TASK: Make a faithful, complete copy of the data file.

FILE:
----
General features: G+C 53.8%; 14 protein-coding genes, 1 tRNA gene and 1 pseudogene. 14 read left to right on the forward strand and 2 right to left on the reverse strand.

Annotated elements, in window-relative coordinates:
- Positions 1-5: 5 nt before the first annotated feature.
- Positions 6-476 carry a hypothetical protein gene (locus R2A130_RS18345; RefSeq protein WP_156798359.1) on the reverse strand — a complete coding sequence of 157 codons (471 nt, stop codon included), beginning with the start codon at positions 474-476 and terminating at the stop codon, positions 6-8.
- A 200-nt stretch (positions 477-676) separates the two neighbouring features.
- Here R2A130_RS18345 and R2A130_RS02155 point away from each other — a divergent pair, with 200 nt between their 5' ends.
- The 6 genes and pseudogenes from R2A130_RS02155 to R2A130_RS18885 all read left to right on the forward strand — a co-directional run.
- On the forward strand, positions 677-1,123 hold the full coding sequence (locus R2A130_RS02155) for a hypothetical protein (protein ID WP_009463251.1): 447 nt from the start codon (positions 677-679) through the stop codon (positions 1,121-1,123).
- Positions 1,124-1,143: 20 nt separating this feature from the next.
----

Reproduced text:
General features: G+C 53.8%; 14 protein-coding genes, 1 tRNA gene and 1 pseudogene. 14 read left to right on the forward strand and 2 right to left on the reverse strand.

Annotated elements, in window-relative coordinates:
- Positions 1-5: 5 nt before the first annotated feature.
- Positions 6-476 carry a hypothetical protein gene (locus R2A130_RS18345; RefSeq protein WP_156798359.1) on the reverse strand — a complete coding sequence of 157 codons (471 nt, stop codon included), beginning with the start codon at positions 474-476 and terminating at the stop codon, positions 6-8.
- A 200-nt stretch (positions 477-676) separates the two neighbouring features.
- Here R2A130_RS18345 and R2A130_RS02155 point away from each other — a divergent pair, with 200 nt between their 5' ends.
- The 6 genes and pseudogenes from R2A130_RS02155 to R2A130_RS18885 all read left to right on the forward strand — a co-directional run.
- On the forward strand, positions 677-1,123 hold the full coding sequence (locus R2A130_RS02155) for a hypothetical protein (protein ID WP_009463251.1): 447 nt from the start codon (positions 677-679) through the stop codon (positions 1,121-1,123).
- Positions 1,124-1,143: 20 nt separating this feature from the next.